So we have a Basset Hound. Very cool dogs really. Never thought I would own one, but now that we have one, the thought of another is appealing. Lucy (that’s her name) is super mellow, a total sweetheart, and loves the company of people. She’s small for a Basset Hound and doesn’t really howl as much, or at all actually. She does whine quite a bit though.
She always looks drunk, hung-over or completely stoned, so I took this photograph of her during her ‘active time’, so if she ever did party I would be able to tell the difference.
Walks and the occasional chase around the house, sure; But the daily walk from one end of the sofa to the other is quite enough for her. She sits on the sofa like a person, with her back up against the sofa cushions and her head slightly up and front paws on the arm rest. She loves the best seat in the house and grunts when you try to move her. Not an angry grunt, there’s not a mean bone in this dogs highly dense body, but more like a ‘why are you moving me, can’t you see I’m comfortable’ grunt. It’s equivalent to the grunt you’d give to someone who nudges you awake at night to let you know they can’t sleep.
Her ears are ridiculously large and her legs are disproportionate to her body. But what she lacks in looks, she for sure makes up in personality. A good dog for sure.
As interesting as it would be to have a dog that talks (like we see on TV shows and movies), I think there’s something to having the undivided attention (at times) of a dog whose response to our presence is marked by an array of body movements and a bark, or howl/grunt/whine in our case. No lip service. Mostly ears.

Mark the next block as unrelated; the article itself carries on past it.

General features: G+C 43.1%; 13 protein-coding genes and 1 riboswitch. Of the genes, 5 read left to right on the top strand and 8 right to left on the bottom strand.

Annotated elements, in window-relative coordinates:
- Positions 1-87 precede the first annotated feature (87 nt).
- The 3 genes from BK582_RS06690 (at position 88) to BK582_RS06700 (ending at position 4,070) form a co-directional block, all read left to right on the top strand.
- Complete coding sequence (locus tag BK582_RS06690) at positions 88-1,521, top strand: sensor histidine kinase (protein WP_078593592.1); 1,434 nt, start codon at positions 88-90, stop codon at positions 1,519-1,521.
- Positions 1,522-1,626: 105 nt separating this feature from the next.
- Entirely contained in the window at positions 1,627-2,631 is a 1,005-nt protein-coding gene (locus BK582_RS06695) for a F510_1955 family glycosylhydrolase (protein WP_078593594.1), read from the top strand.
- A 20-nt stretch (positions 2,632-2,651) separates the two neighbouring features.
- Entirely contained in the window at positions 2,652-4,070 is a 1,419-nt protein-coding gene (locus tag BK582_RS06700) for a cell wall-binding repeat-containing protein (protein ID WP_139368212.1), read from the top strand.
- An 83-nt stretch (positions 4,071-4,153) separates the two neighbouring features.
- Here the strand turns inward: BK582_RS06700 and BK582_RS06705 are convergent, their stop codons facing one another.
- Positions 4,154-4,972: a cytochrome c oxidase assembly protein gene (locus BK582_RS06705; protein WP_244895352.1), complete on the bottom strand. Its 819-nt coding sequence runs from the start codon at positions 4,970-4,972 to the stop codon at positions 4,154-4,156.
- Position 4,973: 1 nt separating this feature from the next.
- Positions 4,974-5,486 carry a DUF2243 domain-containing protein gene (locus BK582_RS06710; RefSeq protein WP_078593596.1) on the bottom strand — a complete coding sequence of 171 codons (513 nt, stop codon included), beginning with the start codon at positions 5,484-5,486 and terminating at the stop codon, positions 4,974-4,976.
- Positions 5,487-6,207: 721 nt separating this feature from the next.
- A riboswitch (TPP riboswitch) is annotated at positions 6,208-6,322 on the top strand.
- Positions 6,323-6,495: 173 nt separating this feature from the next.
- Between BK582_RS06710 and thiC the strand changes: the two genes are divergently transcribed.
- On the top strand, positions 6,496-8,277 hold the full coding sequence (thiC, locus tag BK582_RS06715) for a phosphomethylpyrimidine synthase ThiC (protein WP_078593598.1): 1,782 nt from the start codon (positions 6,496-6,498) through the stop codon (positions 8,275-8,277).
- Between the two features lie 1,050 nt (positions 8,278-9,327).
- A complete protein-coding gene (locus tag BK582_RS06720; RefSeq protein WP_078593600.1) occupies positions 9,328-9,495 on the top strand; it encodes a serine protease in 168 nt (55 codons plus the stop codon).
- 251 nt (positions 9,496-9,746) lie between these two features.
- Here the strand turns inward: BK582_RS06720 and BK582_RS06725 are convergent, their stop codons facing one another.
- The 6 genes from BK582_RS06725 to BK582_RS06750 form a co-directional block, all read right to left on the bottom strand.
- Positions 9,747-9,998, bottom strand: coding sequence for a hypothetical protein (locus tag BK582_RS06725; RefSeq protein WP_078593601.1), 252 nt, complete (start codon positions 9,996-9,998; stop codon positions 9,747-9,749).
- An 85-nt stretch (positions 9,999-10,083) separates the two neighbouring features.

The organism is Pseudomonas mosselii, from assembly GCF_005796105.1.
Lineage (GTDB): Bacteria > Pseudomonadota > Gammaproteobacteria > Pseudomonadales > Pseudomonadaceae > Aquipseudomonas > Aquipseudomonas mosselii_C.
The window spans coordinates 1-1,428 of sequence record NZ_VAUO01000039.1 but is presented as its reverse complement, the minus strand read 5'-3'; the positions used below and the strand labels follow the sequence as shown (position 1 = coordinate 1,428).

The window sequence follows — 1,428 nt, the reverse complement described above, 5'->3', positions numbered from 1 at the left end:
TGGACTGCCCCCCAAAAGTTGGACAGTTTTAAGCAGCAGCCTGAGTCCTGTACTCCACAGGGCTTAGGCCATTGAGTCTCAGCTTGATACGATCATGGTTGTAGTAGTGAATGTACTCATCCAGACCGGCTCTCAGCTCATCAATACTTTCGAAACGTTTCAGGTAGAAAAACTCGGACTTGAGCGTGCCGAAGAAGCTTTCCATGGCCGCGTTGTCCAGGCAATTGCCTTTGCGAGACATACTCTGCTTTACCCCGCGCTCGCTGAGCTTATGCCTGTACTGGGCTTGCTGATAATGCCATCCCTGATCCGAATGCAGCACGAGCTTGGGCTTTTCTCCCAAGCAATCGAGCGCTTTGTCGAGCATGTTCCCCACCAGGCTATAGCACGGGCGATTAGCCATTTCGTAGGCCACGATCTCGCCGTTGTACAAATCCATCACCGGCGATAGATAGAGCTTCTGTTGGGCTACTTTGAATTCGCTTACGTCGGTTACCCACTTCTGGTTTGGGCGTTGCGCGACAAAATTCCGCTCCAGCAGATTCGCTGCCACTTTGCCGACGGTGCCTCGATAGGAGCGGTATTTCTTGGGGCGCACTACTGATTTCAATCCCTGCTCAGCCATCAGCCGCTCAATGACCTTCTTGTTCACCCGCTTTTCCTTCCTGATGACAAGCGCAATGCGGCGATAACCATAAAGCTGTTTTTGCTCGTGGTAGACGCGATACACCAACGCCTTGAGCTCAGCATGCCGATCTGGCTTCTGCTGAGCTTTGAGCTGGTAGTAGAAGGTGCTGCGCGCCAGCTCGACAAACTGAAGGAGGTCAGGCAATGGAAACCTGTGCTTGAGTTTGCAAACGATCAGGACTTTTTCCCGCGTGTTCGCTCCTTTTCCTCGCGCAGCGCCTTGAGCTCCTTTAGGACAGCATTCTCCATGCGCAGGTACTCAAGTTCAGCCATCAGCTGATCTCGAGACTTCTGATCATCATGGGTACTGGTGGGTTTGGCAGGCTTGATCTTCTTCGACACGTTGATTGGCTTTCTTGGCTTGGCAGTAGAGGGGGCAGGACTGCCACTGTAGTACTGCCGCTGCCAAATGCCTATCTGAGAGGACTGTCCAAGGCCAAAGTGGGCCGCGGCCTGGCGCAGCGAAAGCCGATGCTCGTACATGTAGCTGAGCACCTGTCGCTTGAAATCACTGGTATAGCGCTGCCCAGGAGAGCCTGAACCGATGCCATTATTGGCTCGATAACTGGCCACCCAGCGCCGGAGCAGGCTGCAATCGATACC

Instead of the talking dog, I would take the thought bubble dog. The thought bubble dog would have ‘a thought bubble’ over his/her head whenever something occurred to him. During sleep, while eating, playing with other dogs, shredding yard items, staring at you, farting. At any of these times I would have insight into a dogs comical yet cynical-at-times mind. There would be no doubt as to why she’s doing the things she does – it would be legible about a foot over her head.
My parents went on a vacation and left their dog with us. This dog, when in the care of my parents, lives the lavish life; Warm meals, soft pillows to nap on, daily leashed walks (with the proper attire of course), etc.
Now Chanel (the dog is named after a European perfume) is in our care. We love Chanel, and I’m pretty sure she’s loving her visit w/ us. Us being a family of 4 w/ two dogs of our own: A chocolate lab in her Platinum years, whose named Coco (yes, a chocolate lab named Coco) and our latest addition: Lucy, a Basset Hound. Lucy and Chanel are buds. They play around all day long, wrestling, chasing, biting.
It’s a riot watching them act like the pups that they are.
Her visit gives me another perspective into this cute little pampered lap dog. Once stripped from her little dog fashion garments and her couture namesake environment she’s a dog like any other. A cute little dog having a really good time w/ her goofy cousin hound dog while Mom and Dad are out of town.
It’s a break from Finishing School I suppose. A private school dog on Spring break: “Chanel Gone Wild.”
Never-the-less she’s a good dog and we’re glad to have her visit, but I think Lucy is starting to miss her multiple daily marathon naps and at times looks at us w/ those droopy eyes and asks “why?”.